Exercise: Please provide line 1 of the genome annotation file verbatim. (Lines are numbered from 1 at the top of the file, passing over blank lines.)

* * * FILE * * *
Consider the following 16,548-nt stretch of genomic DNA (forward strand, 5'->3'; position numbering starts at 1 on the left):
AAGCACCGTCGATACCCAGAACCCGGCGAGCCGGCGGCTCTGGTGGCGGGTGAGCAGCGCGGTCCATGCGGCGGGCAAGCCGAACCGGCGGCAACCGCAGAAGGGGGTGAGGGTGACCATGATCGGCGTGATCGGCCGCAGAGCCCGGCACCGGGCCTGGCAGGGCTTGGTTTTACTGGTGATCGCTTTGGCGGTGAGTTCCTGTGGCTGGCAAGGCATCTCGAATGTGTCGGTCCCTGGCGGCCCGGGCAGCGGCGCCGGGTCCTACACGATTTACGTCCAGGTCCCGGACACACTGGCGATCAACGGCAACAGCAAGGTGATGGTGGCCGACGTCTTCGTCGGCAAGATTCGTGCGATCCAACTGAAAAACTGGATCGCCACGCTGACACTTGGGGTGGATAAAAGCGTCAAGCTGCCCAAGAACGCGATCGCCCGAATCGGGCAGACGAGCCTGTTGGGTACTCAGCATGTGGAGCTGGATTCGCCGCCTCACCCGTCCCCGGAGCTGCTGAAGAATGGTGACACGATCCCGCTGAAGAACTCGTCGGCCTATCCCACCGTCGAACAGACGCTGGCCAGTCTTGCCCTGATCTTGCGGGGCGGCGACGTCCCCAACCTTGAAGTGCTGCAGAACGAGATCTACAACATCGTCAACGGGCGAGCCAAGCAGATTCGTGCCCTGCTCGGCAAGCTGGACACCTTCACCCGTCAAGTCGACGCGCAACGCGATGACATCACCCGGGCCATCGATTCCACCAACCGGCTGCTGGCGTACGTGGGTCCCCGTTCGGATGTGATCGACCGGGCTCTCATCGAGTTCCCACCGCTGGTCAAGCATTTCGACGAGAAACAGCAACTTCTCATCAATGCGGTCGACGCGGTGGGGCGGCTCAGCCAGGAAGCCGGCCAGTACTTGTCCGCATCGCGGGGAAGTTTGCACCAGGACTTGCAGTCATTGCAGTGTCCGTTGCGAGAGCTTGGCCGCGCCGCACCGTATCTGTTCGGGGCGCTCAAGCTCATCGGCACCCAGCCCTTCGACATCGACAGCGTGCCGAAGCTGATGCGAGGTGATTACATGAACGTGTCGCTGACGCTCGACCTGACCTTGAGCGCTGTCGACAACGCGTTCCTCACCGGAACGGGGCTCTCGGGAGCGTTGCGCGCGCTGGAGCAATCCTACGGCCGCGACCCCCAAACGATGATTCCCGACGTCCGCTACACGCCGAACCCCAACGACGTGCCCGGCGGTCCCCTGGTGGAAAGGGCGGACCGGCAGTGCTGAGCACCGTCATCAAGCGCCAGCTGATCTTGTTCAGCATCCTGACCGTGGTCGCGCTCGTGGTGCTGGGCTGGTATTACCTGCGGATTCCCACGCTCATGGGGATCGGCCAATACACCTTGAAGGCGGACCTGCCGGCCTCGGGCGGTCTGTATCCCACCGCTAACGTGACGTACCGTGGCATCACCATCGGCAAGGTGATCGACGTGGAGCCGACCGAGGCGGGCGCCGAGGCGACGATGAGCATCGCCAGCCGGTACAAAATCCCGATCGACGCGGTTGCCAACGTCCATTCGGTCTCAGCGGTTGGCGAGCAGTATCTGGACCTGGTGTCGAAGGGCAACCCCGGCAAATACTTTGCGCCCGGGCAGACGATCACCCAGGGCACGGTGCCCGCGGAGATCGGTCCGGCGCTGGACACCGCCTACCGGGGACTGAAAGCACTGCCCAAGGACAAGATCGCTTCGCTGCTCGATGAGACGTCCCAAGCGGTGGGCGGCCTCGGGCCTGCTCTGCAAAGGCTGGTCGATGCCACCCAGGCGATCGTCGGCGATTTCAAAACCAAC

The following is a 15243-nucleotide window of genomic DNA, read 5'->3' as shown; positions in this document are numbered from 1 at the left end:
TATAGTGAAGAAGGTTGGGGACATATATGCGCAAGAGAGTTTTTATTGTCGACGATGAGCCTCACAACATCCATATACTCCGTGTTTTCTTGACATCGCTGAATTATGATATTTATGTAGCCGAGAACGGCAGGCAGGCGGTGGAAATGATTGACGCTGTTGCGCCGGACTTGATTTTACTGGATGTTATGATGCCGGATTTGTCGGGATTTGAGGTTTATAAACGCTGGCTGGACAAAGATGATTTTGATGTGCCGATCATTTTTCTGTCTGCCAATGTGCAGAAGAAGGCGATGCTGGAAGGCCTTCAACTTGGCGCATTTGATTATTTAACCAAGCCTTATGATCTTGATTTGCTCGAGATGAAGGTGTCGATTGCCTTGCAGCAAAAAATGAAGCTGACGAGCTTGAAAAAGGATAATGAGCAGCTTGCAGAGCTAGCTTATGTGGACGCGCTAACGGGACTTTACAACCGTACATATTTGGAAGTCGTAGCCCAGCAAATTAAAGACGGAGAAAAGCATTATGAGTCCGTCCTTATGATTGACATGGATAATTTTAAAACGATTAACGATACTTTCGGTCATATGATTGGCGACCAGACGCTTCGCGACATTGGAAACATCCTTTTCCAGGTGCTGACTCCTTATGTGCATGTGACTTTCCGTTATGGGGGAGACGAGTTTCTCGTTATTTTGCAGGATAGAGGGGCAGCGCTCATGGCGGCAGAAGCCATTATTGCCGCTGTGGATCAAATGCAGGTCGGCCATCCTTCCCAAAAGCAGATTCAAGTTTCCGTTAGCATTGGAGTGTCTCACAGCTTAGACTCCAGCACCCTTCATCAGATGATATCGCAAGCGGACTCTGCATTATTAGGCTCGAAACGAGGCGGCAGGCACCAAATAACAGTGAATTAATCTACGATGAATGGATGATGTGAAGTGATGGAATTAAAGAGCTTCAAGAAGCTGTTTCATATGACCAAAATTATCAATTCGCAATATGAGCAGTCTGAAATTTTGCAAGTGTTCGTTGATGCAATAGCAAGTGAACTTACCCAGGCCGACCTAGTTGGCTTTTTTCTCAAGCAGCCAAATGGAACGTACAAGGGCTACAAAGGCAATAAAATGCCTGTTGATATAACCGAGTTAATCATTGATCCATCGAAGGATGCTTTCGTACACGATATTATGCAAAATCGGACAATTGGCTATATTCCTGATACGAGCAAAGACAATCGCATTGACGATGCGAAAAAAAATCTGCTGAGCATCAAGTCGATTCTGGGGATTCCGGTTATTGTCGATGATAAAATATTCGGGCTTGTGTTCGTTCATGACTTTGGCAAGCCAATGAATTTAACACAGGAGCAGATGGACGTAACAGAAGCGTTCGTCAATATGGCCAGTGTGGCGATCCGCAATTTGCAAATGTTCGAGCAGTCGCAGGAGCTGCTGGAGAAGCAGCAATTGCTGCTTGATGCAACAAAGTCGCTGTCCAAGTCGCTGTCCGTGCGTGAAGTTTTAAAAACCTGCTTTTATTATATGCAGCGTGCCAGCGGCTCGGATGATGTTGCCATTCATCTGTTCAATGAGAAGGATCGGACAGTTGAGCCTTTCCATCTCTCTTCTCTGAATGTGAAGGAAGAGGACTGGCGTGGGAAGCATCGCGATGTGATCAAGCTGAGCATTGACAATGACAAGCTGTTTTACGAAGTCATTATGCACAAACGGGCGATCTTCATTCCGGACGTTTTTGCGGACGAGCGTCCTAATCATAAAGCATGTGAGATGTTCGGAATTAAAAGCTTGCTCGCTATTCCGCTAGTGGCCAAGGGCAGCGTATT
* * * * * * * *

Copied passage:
Consider the following 16,548-nt stretch of genomic DNA (forward strand, 5'->3'; position numbering starts at 1 on the left):